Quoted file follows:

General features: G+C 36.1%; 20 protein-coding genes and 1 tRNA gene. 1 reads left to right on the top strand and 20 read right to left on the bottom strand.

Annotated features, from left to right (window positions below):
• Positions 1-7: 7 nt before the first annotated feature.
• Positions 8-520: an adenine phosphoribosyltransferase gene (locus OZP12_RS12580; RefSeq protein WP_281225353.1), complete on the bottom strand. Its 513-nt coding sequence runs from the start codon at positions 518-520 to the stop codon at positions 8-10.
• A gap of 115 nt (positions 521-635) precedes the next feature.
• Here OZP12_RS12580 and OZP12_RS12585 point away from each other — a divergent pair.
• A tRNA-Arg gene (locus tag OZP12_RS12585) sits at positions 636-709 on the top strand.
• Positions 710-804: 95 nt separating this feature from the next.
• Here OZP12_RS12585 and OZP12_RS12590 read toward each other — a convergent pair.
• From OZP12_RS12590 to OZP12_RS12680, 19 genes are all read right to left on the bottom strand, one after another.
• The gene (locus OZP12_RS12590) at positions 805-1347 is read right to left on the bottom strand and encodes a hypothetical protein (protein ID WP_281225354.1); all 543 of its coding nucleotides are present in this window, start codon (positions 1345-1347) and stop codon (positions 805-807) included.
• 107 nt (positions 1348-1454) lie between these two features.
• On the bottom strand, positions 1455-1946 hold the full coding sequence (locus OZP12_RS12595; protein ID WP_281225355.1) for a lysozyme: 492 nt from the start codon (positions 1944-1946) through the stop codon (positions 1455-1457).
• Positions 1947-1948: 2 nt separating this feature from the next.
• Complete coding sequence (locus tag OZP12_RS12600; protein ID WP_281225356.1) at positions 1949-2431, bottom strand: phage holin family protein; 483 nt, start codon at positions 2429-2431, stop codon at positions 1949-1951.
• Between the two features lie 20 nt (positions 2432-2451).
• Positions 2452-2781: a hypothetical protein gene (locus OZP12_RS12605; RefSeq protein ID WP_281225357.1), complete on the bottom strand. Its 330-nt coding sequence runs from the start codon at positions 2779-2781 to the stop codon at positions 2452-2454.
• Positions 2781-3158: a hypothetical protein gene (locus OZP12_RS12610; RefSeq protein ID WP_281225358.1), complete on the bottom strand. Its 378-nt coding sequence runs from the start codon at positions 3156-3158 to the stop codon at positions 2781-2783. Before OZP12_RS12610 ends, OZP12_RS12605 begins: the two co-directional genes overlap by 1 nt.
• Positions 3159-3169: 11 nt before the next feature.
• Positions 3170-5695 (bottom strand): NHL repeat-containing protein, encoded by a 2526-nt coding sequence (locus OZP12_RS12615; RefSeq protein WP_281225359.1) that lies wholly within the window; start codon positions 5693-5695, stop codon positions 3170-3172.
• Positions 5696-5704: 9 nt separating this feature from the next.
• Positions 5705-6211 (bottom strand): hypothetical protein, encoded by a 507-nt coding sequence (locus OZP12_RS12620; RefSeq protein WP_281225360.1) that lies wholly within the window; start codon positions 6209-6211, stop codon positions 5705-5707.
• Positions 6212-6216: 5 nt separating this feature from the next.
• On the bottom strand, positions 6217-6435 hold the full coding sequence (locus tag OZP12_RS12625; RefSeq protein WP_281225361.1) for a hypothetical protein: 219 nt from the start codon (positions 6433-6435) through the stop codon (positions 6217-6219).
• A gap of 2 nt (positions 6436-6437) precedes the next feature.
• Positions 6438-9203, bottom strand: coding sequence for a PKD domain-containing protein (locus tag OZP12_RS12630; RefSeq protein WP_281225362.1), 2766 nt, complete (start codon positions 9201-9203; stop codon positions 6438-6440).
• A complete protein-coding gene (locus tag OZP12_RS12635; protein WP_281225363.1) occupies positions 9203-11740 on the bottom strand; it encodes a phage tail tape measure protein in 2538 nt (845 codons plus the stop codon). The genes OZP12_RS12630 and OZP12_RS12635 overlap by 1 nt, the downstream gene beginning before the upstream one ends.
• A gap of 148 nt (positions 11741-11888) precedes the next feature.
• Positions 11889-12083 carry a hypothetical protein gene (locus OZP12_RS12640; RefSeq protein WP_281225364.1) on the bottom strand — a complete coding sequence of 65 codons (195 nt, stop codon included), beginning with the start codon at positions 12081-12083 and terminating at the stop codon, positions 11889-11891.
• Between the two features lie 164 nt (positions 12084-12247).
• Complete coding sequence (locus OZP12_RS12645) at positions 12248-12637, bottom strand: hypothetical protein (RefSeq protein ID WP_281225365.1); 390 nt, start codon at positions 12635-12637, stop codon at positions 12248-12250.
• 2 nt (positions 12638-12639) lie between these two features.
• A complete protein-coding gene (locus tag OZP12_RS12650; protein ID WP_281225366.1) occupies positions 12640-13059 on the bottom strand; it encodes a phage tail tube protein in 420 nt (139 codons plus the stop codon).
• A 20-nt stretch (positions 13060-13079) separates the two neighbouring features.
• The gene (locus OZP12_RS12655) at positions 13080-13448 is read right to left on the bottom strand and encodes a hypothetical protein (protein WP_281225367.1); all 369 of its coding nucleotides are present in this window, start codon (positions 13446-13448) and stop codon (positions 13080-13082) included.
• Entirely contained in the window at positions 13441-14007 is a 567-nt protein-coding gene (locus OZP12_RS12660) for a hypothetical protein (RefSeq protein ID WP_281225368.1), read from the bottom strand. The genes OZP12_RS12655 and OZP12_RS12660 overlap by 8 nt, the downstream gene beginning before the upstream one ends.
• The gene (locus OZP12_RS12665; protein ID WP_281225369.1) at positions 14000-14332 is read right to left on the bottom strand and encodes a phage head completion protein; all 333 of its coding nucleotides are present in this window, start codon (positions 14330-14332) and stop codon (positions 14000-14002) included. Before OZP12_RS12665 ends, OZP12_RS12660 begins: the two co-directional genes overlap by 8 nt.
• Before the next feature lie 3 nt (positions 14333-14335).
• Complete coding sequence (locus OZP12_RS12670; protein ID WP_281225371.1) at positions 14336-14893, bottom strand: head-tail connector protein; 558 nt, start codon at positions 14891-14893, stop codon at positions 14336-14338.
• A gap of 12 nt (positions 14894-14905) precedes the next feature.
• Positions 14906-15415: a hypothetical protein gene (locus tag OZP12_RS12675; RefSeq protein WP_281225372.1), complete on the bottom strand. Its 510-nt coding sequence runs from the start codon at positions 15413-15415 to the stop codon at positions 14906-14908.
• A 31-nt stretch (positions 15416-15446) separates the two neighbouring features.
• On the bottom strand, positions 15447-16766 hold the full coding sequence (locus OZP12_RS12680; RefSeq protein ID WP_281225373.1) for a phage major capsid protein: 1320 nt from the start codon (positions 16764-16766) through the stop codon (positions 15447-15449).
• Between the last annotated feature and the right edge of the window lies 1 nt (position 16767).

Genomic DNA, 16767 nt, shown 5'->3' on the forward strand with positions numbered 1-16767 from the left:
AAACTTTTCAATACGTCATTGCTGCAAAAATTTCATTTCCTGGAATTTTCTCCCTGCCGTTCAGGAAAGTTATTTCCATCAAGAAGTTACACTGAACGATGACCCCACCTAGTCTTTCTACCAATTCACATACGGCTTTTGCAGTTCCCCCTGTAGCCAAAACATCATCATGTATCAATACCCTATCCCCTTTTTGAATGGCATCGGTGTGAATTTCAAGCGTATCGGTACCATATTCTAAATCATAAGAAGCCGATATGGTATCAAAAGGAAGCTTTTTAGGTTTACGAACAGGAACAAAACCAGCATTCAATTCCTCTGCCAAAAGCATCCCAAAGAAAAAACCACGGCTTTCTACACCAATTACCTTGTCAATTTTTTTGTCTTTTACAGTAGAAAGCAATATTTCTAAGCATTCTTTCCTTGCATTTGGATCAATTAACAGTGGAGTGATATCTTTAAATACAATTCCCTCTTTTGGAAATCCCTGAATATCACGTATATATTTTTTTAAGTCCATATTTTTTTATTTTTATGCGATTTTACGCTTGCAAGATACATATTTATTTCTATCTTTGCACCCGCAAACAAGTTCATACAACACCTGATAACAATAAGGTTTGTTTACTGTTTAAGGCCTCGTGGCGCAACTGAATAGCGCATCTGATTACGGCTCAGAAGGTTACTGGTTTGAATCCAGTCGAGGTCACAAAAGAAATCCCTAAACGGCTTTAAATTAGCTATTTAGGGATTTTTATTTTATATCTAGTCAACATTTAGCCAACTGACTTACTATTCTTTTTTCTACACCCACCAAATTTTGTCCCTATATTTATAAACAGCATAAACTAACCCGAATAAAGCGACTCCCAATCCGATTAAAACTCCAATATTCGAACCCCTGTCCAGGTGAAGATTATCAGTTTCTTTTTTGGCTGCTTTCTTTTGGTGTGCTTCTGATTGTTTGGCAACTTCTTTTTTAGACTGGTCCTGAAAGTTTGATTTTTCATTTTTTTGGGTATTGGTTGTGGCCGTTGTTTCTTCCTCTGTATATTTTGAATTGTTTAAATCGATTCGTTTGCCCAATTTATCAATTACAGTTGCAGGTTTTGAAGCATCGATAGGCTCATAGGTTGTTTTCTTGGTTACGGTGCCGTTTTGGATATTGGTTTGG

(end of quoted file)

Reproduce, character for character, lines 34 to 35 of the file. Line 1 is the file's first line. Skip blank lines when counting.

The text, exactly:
• A 20-nt stretch (positions 13060-13079) separates the two neighbouring features.
• The gene (locus OZP12_RS12655) at positions 13080-13448 is read right to left on the bottom strand and encodes a hypothetical protein (protein WP_281225367.1); all 369 of its coding nucleotides are present in this window, start codon (positions 13446-13448) and stop codon (positions 13080-13082) included.